iPhone 4S 8MP camera hands on
One of the new features of the iPhone 4S is an 8 megapixel camera equipped with a fast f/2.4 lens. Without question, this was the feature I was most excited about, and I almost immediately started snapping pics.
For sample photos and a summary of my thoughts, follow along after the break! (All photos are original; none have been edited in any way beyond being resized to fit the page.)
The iPhone 4S does a phenomenal job with landscapes. These have the potential of being tricky for cameras because of the broad range of lights and darks, but even with HDR turned off, the iPhone 4S produces great results. The two photos above were taken without use of HDR.
That leads us to HDR. HDR stands for High Dynamic Range and refers to the range between the darkest part of the photo and the brightest part of the photo. Camera sensors can only record so much of this range, so if a photo's dynamic range is too big, darks will be too dark and brights will be too bright. With HDR enabled, however, the iPhone 4S will take two photos, one exposed for the darks, and one exposed for the brights, and merge them together as one photo.
The photos above, although not the most interesting of subjects, does a great job of demonstrating the capabilities of the iPhone 4S HDR. The first photo was exposing for the shade, and thus blew out the sky. With HDR turned on, both the shade and sky look good.
Since the iPhone 4S is equipped with an f/2.4 lens, it has the ability to let in more light and speed up the shutter speed. Theoretically, this would mean that the iPhone 4S should do a better job of freezing motion. Without having full control of the settings, however, this can be hard to achieve.
In the end, I'm impressed with how the iPhone 4S handles motion. The above pic does have a little motion blur, especially on my face, but it's not too bad. Below is a picture of my daughter that I took while she was bouncing up and down. On the iPhone 4, it would have never come out that clear.
The iPhone 4S now has the ability detect faces and use them as the focus and exposure point. It works great! I was impressed with how it recognized my daughter's face even when she was moving around or when I was taking a profile shot with only one eye visible.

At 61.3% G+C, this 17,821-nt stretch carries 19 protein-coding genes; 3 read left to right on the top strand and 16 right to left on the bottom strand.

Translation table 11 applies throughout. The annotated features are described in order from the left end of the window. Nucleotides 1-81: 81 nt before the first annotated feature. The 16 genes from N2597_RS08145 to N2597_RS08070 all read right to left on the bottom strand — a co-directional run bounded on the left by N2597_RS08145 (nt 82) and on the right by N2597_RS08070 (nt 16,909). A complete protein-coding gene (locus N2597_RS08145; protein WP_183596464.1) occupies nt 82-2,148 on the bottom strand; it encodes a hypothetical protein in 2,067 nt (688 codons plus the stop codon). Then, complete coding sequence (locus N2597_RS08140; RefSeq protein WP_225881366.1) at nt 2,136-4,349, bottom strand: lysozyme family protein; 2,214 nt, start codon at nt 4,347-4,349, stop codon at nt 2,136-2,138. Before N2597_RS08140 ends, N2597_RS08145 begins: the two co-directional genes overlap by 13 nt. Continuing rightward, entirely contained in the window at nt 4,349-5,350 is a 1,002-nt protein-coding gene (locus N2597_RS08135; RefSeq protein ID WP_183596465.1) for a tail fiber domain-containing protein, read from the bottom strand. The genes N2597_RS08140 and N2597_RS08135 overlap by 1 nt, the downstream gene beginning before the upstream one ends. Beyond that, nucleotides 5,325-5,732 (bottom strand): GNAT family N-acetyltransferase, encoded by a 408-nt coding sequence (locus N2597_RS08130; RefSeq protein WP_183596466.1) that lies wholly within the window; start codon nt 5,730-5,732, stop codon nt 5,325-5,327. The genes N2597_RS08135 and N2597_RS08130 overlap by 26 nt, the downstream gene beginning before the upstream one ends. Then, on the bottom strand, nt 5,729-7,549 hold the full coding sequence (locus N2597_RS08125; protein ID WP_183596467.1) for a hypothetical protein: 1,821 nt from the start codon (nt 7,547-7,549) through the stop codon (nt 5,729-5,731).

The Macro capabilities of the iPhone 4S camera are very impressive - when it can lock a focus, that is. Unfortunately, I was continually disappointed with the iPhone 4S's inability to focus. I understand for objects that are very tiny and blend in with the background, but the camera even struggled with focusing on larger items that stood out from the background, like in the following image.
First of all, it's important to emphasize that the iPhone 4S is equipped with a 5x digital zoom, not optical zoom. The difference is that the lens is not capable of zooming, but the software is. So using the digital zoom on the iPhone 4S is equivalent to taking the photo without the zoom and cropping it. This greatly reduces the quality of the photo and there are very few situations where you would want to use the digital zoom.
However, since the iPhone 4S has been upgraded to an 8 megapixel camera, there is an improvement to the digital zoom over the iPhone 4. The first photo above was taken with 0x zoom and the second one was taken with 5x zoom. You can see obvious damage done to the quality of the image, but it is, admittedly, better than I was expecting. I also believe that this is an example of a situation where you might want to use the digital zoom if you wanted to, say, show your kids a picture of the duck you saw earlier in the day.
The iPhone 4 has a great camera, but it was always lacking in low light situations. I was very excited to test out the iPhone 4S in low light since it's equipped with an f/2.4 lens and better sensor. I am definitely impressed with the improvement. My living room has the worst lighting on the planet and I could never get a decent photo of my daughter with the iPhone 4 while indoors at night. But with the iPhone 4S, I was able to capture the above shot! It doesn't take much movement to make your shots blurry, however, but that should be expected.
Here's an example of a macro shot in low, bad light.
The last thing I tested was the flash and it worked well! Just as with the iPhone 4, it is very slow and your photos are guaranteed to show any small amount of motion blur. I tend to hate camera flashes, but if you're trying to capture a memory in a dark environment, it's often times your only choice. For those times, the flash on the iPhone 4S will get the job done.
The iPhone 4S is equipped with a very nice camera that takes beautiful photos. The macro lens has the potential to be incredible, but struggles with focus more than I was expecting. At 8 megapixels, the iPhone 4S has the ability to produce nice 8"x10" prints that can be displayed in your home.
The camera was the feature of the iPhone 4S I was looking forward to the most, and it has delivered - it turned out to be my favorite feature of the iPhone 4S. Yes, I like it even more than Siri.
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